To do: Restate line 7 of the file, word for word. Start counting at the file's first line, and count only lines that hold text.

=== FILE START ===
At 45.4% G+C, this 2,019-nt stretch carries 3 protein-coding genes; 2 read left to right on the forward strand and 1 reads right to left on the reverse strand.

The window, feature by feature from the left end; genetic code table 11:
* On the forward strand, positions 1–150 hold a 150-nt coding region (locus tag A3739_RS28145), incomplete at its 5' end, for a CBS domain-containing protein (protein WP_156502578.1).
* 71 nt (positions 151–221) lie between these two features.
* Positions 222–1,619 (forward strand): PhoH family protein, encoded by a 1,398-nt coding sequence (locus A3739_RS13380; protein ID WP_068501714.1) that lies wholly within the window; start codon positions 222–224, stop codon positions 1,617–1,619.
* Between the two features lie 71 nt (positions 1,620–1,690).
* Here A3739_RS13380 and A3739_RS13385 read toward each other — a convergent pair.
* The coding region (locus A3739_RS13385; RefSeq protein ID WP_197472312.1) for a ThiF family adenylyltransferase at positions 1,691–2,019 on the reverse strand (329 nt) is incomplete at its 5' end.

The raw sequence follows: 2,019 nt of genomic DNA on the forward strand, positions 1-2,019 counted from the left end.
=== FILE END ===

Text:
* Here A3739_RS13380 and A3739_RS13385 read toward each other — a convergent pair.